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Potty training can be a trial for any parent--and any child, for that matter. And the fact that there are so many methods can add to the level of difficulty; you may not know how to proceed, which method to choose, or how to prepare. It requires planning, patience, and an understanding attitude. It takes love, repetition, and encouragement. While the number and variety of methods may seem overwhelming, it really just gives you more assurance that at least one of the methods will work for your child.
First, let's start with the basics of body development. It is estimated that a child has the appropriate muscle control for potty training between 12 and 24 months. The average is about 18 months. However, every child is different. Some will be ready to potty train earlier than others. Some children may not show interest in or the capability to potty train until 3 years old or older. It is wholly dependent on the child's physical, emotional, and mental development.
There are many ways that your child will let you know that he or she may be ready to start potty training. Some children can verbalize when they have to go to the bathroom or when they just went. Some will ask to be changed right away or bring you their soiled diapers. Keep an eye out for these behaviors; these are generally signs of readiness and willingness to potty train. When choosing the right time to start potty training your child, make sure nothing else will upset his or her normal routine--a family trip, a new sibling, or guests staying in the home. Make the home environment as calm and predictable as possible.
It's important to show your child how to use the potty--whether you've decided to buy a toddler potty or you are using the house toilet. Repetition is key; this goes for pulling down pants, sitting down, using toilet paper, pulling up pants, flushing, and washing hands. Repetition helps them understand what is expected. And keeping the same order is important, so your child can more easily remember all the steps. While you're potty training, consistently ask your child if he or she has to go to the bathroom. It will help your child recognize the feelings of having to go to the bathroom. Or, you can encourage your child to let you know when he or she has to use the restroom, whichever you think is best or easiest for your child.
Many parents find that rewarding children after a successful bathroom trip is helpful. And it's also important to remember the benefit of rewarding or acknowledging your child with every attempt at making it to the bathroom, even if a potty accident occurs. Remain positive and upbeat. Possible rewards can range from a toy, a piece of candy, or letting them watch their favorite show or movie.
Some children will catch on quicker than others. For some, it only takes a day to learn to use the toilet. For others, it could take months. If it takes a long time, perhaps your child isn't ready to potty train. If this is the case, don't fret. Just give it a few more weeks and try again. Again, each child is unique and at a different developmental level. During the time of learning, expect accidents. That's normal. Your child is still trying to get the hang of recognizing the need to use the bathroom and developing the strength to hold it in until he or she reaches the toilet. Be patient and understanding. If your child does have an accident, don't get angry or punish. This will just set your child back. Be encouraging, helpful, and loving. It's a learning process for everyone.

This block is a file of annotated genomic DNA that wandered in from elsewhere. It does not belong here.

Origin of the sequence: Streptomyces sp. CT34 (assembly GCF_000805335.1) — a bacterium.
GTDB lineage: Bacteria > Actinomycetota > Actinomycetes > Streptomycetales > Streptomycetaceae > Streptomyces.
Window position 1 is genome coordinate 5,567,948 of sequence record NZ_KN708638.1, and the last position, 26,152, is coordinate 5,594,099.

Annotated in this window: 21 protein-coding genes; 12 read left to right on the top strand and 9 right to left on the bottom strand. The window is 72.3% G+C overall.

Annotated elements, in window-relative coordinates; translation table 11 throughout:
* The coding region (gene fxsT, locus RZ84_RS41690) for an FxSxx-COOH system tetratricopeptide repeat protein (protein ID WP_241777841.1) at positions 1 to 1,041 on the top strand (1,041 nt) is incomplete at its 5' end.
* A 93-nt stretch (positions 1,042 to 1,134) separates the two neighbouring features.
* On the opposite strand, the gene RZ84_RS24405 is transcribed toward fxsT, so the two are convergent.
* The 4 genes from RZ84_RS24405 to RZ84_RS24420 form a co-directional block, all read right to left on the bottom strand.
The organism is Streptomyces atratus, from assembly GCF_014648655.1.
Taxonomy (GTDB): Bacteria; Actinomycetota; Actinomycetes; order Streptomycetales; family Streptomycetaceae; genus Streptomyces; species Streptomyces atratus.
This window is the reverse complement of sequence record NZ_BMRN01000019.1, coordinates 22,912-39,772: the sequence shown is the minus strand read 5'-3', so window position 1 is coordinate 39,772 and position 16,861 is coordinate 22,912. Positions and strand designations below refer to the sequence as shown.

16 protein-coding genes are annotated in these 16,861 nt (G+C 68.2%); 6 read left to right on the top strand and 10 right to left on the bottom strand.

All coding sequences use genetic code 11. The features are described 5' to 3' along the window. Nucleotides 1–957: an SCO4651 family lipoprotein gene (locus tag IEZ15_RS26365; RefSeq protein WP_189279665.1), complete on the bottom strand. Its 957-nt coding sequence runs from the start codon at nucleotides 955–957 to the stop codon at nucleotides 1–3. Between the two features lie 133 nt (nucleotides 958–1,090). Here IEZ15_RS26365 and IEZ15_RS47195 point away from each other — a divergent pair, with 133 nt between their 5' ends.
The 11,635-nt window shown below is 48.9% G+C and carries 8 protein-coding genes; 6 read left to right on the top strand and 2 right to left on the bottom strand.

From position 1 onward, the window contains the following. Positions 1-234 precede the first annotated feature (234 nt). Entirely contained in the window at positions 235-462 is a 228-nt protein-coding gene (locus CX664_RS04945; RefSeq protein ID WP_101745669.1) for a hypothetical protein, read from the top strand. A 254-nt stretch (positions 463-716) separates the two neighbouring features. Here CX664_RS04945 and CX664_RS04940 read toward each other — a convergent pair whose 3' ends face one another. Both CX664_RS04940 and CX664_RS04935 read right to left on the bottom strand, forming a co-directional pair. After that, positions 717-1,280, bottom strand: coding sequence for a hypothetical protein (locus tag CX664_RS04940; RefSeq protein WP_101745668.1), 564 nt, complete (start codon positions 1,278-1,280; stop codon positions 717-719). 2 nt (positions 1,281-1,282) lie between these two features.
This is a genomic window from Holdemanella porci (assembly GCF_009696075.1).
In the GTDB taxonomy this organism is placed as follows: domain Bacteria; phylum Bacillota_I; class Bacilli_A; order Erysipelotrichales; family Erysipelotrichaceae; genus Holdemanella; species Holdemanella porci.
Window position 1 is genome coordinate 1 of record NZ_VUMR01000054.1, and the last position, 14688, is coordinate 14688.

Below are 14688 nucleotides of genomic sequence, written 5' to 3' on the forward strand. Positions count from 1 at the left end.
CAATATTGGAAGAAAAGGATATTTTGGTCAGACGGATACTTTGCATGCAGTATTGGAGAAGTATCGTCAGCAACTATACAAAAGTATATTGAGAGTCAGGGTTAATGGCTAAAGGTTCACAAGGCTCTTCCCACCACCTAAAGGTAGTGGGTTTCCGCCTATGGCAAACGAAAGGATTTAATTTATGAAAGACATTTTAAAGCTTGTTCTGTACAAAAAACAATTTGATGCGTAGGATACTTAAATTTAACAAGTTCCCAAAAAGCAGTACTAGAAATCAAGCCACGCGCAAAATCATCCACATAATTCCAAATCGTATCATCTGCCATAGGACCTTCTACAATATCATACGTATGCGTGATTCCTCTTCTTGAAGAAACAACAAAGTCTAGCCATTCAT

If your current method of potty training isn't working, talk to your family and friends. Many of them have potty trained their children and can give you helpful advice and tips. If you feel that your child is developmentally behind, you always have the option to go see a doctor. Your doctor can help you understand whether or not your child has some developmental delays or setbacks. And you can start your journey from there.
Potty training may seem like an overwhelming feat, but it doesn't have to be. Take it one step at a time and you'll be well on your way. Remember, during the days, weeks, or months of potty training, be positive, encouraging, and consistent. Your child will be ready to potty train before you know it!
My dream is for “Transracial Adoption” to remove itself from the discussion lists on adoption blogs. Whenever I see those two words together, I cringe like I’ve just heard fingernails on a blackboard. This is because I know that adopting a child from a minority ethnic group is no different than adopting a child from any city, state of country.[more]
My daughter, Elle, has reactive attachment disorder (RAD). She has been in therapy since she was seven and has been seeing an attachment therapist for the last two years. Her therapy is helping and the more time we spend on addressing her RAD behaviors and her relationships, she is getting better. [more]
For some families, an adoption can be a lifelong struggle and process. Some families will need additional support from support groups and professional counselors.
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